Democrat fails to overturn vote that granted HK$150,000 to a pro-Beijing group for promoting Basic Law

Hui contested grant of HK$150,000 to Beijing loyalist group for promoting Basic Law

PUBLISHED : Wednesday, 12 March, 2014, 4:07am
UPDATED : Wednesday, 12 March, 2014, 4:37am

A Democrat ejected from a district council meeting before he had a chance to vote on a HK$150,000 grant to a Beijing-loyalist group has failed to have the vote overturned.

Ted Hui Chi-fung was carried out by police from a meeting of the Central and Western District Council's working group on civic education last Thursday after other councillors objected to his assistant filming the meeting.

Hui had said the meeting, which was discussing the distribution of funds to promote the Basic Law, should have been open to the public.

At a meeting of the same group yesterday, Hui sought to have the vote revoked in the interests of "procedural justice".

"I didn't have the chance to object to the funding application as I was removed by the police," he said.

Hui was contesting a decision by the group to award HK$150,000 to the pro-Beijing Hong Kong Island Federation's Central and Western Committee of the Regions.

The money was part of HK$250,000 allocated by the government to the council for promoting the mini-constitution.

The grant was approved after Hui, his party colleagues and three journalists were ordered out by group chairman Sidney Lee Chi-hang. Police removed Hui when he refused to go.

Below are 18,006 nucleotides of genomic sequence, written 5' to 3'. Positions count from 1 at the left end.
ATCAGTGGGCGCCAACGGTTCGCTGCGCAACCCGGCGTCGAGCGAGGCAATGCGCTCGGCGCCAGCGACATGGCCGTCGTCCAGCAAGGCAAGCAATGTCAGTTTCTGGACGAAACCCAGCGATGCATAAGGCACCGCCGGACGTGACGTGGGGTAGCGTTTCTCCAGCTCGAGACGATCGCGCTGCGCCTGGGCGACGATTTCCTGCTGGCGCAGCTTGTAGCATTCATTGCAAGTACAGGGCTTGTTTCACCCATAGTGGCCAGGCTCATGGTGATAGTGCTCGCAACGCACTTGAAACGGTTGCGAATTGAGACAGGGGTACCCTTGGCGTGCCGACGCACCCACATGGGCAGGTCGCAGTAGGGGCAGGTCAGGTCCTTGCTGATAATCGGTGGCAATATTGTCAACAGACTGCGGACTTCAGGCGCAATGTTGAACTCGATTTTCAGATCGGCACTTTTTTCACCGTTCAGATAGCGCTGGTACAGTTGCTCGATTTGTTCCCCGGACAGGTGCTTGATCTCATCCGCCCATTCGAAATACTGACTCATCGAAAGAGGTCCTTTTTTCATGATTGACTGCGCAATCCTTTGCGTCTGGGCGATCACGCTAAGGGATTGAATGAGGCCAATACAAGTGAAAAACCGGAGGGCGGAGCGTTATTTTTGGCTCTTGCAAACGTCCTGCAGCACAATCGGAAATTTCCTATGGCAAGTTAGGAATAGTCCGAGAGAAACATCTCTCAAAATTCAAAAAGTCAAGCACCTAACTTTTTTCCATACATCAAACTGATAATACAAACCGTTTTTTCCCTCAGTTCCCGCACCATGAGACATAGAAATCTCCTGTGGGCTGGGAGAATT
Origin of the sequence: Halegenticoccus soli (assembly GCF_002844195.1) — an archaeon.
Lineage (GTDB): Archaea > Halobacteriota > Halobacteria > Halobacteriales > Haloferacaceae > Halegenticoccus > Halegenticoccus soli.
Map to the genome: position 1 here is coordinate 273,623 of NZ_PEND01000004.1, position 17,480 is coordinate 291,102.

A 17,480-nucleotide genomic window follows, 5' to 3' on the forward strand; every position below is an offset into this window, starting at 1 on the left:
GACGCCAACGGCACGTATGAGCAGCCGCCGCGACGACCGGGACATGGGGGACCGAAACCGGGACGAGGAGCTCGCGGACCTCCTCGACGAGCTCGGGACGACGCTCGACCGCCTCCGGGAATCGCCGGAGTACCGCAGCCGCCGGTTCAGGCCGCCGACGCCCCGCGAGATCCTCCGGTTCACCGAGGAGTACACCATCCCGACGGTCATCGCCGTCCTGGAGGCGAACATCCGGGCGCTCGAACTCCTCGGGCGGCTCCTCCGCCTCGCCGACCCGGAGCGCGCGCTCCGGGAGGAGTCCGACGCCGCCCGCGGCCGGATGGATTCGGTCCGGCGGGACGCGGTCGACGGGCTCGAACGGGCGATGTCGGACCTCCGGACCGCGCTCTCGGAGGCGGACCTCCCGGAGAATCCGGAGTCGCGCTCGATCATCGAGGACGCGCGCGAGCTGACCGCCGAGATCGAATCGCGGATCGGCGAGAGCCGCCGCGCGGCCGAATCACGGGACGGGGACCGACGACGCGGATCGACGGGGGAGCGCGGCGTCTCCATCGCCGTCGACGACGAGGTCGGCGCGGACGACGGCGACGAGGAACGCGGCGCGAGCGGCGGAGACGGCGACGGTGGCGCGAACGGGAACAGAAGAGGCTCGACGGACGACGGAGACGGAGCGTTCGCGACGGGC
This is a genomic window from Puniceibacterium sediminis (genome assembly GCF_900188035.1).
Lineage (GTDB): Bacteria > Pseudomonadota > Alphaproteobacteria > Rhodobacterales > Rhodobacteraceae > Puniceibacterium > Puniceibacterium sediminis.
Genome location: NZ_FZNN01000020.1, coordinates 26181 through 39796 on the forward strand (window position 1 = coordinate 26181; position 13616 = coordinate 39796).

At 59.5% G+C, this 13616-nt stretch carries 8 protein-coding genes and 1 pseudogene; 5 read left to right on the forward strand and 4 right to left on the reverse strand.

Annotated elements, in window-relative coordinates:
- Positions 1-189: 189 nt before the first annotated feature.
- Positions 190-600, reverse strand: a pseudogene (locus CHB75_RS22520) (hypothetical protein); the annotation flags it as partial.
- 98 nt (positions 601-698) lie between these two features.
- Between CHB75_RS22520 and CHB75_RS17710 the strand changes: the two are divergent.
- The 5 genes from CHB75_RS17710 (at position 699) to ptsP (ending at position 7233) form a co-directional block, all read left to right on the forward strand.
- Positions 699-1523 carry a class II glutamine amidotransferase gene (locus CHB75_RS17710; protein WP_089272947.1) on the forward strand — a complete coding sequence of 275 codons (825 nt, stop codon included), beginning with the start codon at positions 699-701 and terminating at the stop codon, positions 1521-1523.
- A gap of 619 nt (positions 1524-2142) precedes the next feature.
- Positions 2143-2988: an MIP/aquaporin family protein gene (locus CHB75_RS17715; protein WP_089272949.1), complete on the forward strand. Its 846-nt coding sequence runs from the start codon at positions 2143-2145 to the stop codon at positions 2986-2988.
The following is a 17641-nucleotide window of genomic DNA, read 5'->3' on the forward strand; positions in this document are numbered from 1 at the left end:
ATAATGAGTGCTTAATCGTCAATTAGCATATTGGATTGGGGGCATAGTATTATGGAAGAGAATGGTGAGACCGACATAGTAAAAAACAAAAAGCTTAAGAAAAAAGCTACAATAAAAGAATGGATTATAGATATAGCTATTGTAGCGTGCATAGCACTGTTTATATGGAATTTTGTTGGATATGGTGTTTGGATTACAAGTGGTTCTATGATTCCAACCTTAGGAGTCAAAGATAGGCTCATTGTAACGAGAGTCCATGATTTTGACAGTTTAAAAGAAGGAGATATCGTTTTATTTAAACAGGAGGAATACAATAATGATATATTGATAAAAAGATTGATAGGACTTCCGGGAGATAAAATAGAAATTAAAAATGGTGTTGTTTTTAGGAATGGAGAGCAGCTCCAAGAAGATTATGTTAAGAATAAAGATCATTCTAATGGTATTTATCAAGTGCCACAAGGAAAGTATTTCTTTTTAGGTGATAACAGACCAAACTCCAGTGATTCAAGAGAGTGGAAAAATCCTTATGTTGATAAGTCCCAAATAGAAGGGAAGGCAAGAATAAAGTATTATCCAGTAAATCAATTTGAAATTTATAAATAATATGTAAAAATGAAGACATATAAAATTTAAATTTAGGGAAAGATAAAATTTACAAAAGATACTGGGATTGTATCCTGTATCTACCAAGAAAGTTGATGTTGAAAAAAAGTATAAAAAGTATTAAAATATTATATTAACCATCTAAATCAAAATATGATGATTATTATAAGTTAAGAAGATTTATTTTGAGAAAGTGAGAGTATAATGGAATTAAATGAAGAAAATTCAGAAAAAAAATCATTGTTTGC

The Democratic Party has said it will seek a judicial review.

At yesterday's meeting, which was open to the public, Hui accused group members of not declaring their interests and links to the Hong Kong Island Federation before the motion was put to a vote. His call for the group to revisit the application was rejected by other members, most from the pro-establishment camp.

Lee promised to advise the council's financial committee to call a special meeting.

Hui welcomed the arrangement but still demanded an explanation from Lee as to why last week's meeting was closed. "Given the nature of the two meetings is the same, why would he decide to open only the meeting today to the public?" he asked.

Lee refused to accept media enquiries about his handling of the meeting last week.

Jackie Cheung Yick-hung, a group member, said he declared his interests in the last meeting.